Controversy has ranged in many circles during the past week regarding a strange creature that washed ashore on Montauk Beach, Long Island. The creature, which appears to have a “beak”, has been written off by many and salivated over by conspiracists. Some say the “creature” is merely a dog with its snout bitten off and its hair eroded after some time in the water. Others argue it is a product of the continuing projects run by the US Military at the infamous Camp Hero on Montauk Point.
The Montauk Project has long been held by conspiracy theorists as the continuation of the Philadelphia Experiment – that disastrous 1943 project, the intention of which was to render the USS Eldridge invisible. Myths abound regarding the 1943 incident, said to have resulted in men being ‘fused’ into the hull of the ship as it entered hyperspace, and two men being transported to the year 1983 where they found themselves at Montauk AFB on Long Island. This was all documented in an 80’s film titled, imaginatively enough, The Philadelphia Experiment.
It is reported that the project was moved to Montauk, where a massive underground installation was built to house personnel and equipment. Originally, The Montauk Project was based at Brookhaven National Laboratory, but was moved due to the fact that, at the time, the nearby Camp Hero was one of the only locations that still had a functioning SAGE radar – considered essential to the project. SAGE (Semi Automatic Ground Environment) was used by NORAD as an automated control system to track and intercept enemy aircraft. Operating from the 1950’s to the 1980’s, its manufacture was directed by MIT and IBM, leading to the latter’s domination of the computer industry in years to come. SAGE sites were erected near urban cities without residents even knowing what they were. The sites, traditionally, were massive concrete blocks housing four stories of equipment and the largest computer ever built – the AN/FSQ-7. The system was so advanced in its day that it could send automated instructions to an aircraft’s autopilot redirecting the craft to engage an enemy.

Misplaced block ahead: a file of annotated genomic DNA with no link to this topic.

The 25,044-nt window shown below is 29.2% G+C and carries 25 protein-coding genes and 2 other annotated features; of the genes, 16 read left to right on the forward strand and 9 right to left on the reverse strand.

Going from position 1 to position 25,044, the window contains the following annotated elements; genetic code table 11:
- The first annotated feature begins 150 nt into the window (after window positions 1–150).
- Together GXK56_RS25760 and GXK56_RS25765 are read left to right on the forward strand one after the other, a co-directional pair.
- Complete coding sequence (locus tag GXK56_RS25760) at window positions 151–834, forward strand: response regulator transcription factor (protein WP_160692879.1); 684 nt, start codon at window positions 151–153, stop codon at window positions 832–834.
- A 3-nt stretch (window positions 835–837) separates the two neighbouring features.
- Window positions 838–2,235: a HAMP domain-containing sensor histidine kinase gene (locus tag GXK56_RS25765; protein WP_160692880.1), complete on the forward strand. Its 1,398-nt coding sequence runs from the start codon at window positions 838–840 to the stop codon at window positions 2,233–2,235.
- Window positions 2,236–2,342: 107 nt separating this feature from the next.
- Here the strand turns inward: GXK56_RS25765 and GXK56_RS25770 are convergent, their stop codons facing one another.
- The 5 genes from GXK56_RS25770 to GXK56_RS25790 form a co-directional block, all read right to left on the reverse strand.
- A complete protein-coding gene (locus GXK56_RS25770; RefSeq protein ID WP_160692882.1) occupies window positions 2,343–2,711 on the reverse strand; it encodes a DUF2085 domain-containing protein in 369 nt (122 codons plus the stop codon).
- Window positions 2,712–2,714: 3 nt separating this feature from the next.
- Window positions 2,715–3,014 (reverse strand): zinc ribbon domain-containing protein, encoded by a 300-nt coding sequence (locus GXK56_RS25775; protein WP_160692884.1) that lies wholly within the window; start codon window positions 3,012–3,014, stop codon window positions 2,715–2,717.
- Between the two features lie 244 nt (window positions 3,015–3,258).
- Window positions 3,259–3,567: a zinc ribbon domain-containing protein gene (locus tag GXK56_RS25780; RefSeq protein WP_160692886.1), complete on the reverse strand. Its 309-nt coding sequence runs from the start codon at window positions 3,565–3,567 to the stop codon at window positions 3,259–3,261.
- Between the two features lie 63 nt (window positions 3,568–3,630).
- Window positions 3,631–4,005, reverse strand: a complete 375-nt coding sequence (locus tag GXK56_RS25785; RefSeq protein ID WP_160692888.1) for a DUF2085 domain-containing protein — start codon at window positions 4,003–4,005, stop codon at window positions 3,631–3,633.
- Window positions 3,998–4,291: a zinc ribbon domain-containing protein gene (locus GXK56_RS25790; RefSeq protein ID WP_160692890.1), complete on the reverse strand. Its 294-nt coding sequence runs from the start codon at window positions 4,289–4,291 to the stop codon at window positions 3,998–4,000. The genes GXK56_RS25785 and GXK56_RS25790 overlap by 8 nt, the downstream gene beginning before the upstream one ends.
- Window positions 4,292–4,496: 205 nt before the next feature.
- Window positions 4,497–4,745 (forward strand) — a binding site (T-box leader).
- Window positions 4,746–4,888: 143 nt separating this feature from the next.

But what was the purpose of the Montauk Project and the SAGE installation at Camp Hero? It depends on what you are willing to accept. Anything from time travel to subliminal redirection of human thought via the SAGE radar. Most importantly, it was said to be a continuation of the electromagnetic shielding technique so disastrously attempted in 1943. But how could a base be built underground in the 1950’s and just how do personnel get into the facility without being seen?
Camp Hero was officially closed in 1969 and donated as a ‘wildlife refuge/park’, although, technically, the Montauk AFB remained in operation until 1987. Some state it was a provision of the land donation that ‘everything under the surface’ would remain the property of the United States Air Force. The fact that the SAGE installation has not been demolished is testament to some that the site remains operational. It apparently has underwater access and is still fenced off from the public. There have been reports of government officials and military personnel warning stray hikers to keep clear of certain areas.
But back to the monster….
It’s very possible that this ‘creature’ is nothing more than a freak of nature discarded by its human owners as defective. It’s also very possible that it was ejected through a wormhole from a parallel dimension – a freaky alternate world where Rottweilers have beaks and hooves and humans have ears on their shoulders. Now that is something you’d want to keep from the public.
by Max Drake
(Max Drake is a freelance designer for GritFX. Max has an interest in all things weird and will have regular posts on this blog.)
For more conspiratorial outrageousness, visit www.rense.com
Wednesday, August 6, 2008
Saturday, August 2, 2008
The GritFlix Channel is now broadcasting on YouTube.
GritFX artists Max, Will, Dave & Manz will be uploading short films of their own making over the coming months. GritFX staff will also be listing their favourite videos on the channel for you to check out.
Admission is free - so grab some popcorn, take an aisle seat and enjoy GritFlix.
Our first short film is "An ode to Jonesy and Ella, the gorgeous GritFX cat mascots - set to the wonderful sounds of the Beach Boys."
Bonus shot - not seen in the video...